A Guide to Collective Mourning

What it is, why it matters and how to make it happen during social isolation

Just thinking about living through the death of someone you love without being able to go to their funeral says a lot about the importance of grieving together. So why does saying goodbye in the collective, communal way that we are used to matter so much?

One answer lies in the chance to voice things that we may not have been able to say to the person before they died. Sharing unsaid thoughts and memories with people who shares our love for the person we are grieving for, while hearing their stories in return is part of piecing together what that person meant to us.

There’s also something powerful in the physical presence of others experiencing grief to remind us that we are not alone. Even the seemingly unbearable can be borne when you know others are experiencing it too. Being together is a chance to see, hear and feel other people’s grief in a way that is difficult to believe in words. There’s also the need to embrace, cry and laugh together.

All of which make the current restrictions due to Covid-19 so particularly difficult for those tragically coping with the death of a loved one during lockdown. Much of how we expect to grieve may not be possible. But by understanding how collective grieving works there are ways of still making it happen, albeit in ways we might not expect.

Funerals, wakes and the informal gatherings that happen afterwards play a crucial role in starting to understand the loss we’ve experienced, as well as taking the first painful steps through grief. We take part in a series of mourning rituals at these events that, despite differing between each and every culture, have in common a way of bringing people together.

This process of taking comfort in sharing bereavement rituals is known as collective mourning. It’s an opportunity to celebrate a life that has past in whatever way feels right for that person. These can be formal or informal, religious, spiritual or unique in their expression; from taking it in turns to lay flowers, sprinkling dirt on the grave, lighting a candle, adding notes to a message tree or singing together.

The sharing of stories and memories often comes out in those conversational and informal moments that happen after the official ceremony. Doing this collectively means we get to witness how many lives were touched by the person who has died, which in itself can be very comforting.

In whatever form it takes, collective mourning can give structure and expression to a sequence of emotions which are often difficult to make sense of. Those that bear witness to our grief can help validate our emotions and create a sense of connectedness. These shared experiences offer memorable, tangible proof we are not alone.

Grief during a pandemic

The COVID-19 pandemic has changed how people can say goodbye and mourn. Funerals are still taking place, but as they are restricted to immediate family and must abide by social distancing rules, many of those experiencing a bereavement may not be able to say goodbye and publicly express their grief in the way they would like to. This can only make grief more difficult to handle.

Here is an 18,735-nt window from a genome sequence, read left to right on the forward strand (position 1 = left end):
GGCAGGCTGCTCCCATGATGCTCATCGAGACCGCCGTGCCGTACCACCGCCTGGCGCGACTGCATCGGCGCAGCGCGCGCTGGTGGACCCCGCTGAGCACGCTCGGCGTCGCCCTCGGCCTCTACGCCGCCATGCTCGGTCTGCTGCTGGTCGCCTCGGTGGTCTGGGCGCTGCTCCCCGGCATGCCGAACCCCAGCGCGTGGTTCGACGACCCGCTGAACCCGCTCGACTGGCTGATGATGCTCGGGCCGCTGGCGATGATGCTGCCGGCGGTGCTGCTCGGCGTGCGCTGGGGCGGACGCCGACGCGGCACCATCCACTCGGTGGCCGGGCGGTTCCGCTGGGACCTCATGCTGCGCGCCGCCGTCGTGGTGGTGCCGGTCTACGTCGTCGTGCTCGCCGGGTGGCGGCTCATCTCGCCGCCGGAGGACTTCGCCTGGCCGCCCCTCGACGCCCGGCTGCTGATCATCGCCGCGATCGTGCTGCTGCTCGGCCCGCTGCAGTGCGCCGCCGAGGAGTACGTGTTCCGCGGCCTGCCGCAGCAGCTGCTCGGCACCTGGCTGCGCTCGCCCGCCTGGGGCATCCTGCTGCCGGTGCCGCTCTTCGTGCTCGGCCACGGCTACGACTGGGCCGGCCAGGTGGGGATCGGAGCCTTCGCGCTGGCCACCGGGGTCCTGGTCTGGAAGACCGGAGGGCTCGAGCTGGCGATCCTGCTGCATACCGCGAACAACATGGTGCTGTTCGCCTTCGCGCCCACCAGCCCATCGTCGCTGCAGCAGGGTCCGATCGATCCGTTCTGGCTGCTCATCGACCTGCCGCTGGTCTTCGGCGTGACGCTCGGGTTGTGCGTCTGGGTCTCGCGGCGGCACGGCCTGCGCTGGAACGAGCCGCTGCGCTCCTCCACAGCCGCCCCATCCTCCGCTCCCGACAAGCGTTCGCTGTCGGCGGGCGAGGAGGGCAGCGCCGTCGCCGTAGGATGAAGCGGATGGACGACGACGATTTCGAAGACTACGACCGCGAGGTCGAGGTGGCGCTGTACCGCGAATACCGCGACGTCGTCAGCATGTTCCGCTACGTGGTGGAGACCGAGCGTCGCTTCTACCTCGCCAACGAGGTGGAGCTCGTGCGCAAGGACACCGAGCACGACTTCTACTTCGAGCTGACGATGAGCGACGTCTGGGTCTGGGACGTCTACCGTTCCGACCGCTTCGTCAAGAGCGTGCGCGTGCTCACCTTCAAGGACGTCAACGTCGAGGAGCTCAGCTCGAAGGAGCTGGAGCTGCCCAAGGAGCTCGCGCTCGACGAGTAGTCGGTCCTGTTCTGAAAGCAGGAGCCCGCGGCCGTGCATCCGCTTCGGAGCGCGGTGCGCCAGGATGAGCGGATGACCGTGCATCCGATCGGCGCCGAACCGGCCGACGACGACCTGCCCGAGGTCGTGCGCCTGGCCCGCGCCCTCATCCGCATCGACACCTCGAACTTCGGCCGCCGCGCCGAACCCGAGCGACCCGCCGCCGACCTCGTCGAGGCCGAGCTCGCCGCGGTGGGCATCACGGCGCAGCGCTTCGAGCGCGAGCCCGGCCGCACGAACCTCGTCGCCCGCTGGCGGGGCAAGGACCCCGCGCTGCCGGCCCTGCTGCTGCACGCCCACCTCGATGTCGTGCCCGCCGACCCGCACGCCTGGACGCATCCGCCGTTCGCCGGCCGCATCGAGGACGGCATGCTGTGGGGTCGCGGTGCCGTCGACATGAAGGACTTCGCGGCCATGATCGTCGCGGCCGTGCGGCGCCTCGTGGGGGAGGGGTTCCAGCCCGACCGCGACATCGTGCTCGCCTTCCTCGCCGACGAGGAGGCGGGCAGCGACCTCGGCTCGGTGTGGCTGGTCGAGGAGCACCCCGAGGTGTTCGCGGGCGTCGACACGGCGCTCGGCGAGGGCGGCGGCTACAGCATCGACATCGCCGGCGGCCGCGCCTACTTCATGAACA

Yet there are ways of experiencing the powerful benefits of collective mourning within these restrictions. Information here looks at how to conduct a virtual funeral that makes traditional rituals possible while being apart. People can still share stories, sing together, drink together and light a candle over a video call. But grief doesn’t end with a funeral.

Here are some ways you can continue to offer meaningful comfort during lockdown:

  • Set up regular calls and check ins with those going through bereavement. Recreate coffee dates or regular dinner plans you had in a virtual way and listen without judgement. Remember there is no right, wrong or normal way to grieve.
  • Send a care package. As you might normally bring round a cooked meal, you can send a delivery version to let someone know you’re thinking about them. You can even use food as a celebration of life and remembrance, such as helping recreate their loved one’s favourite meal.
  • Remember dates. If a birthday or anniversary date of the person who has died is coming up, ask if they’d like to commemorate this with a virtual call, party or just a quiet toast over the phone. This can be a time to share stories, or look back at how those days were celebrated and enjoy memories together.
  • Create an online album. This can be a shared folder online where loved ones can continue to add pictures or memories they find overtime. You can set a date to all go through and reminisce together.
  • Look forward. Talk about what you could do together to celebrate the person who has died once lockdown is lifted. Work on invite lists and what details might be included. Our funeral directors can offer more information on events which can be held at a later date including memorial services, celebrations of life gatherings, scattering ashes ceremonies or organising an ashes interment.

While so much is uncertain right now, lockdown will not last forever, and we will be able to reconnect with family and friends we’ve laughed and cried with over a screen in person. Until that time comes staying connected will matter more than ever.

Bereavement Resources

There are various organisations which can help following the death of someone close.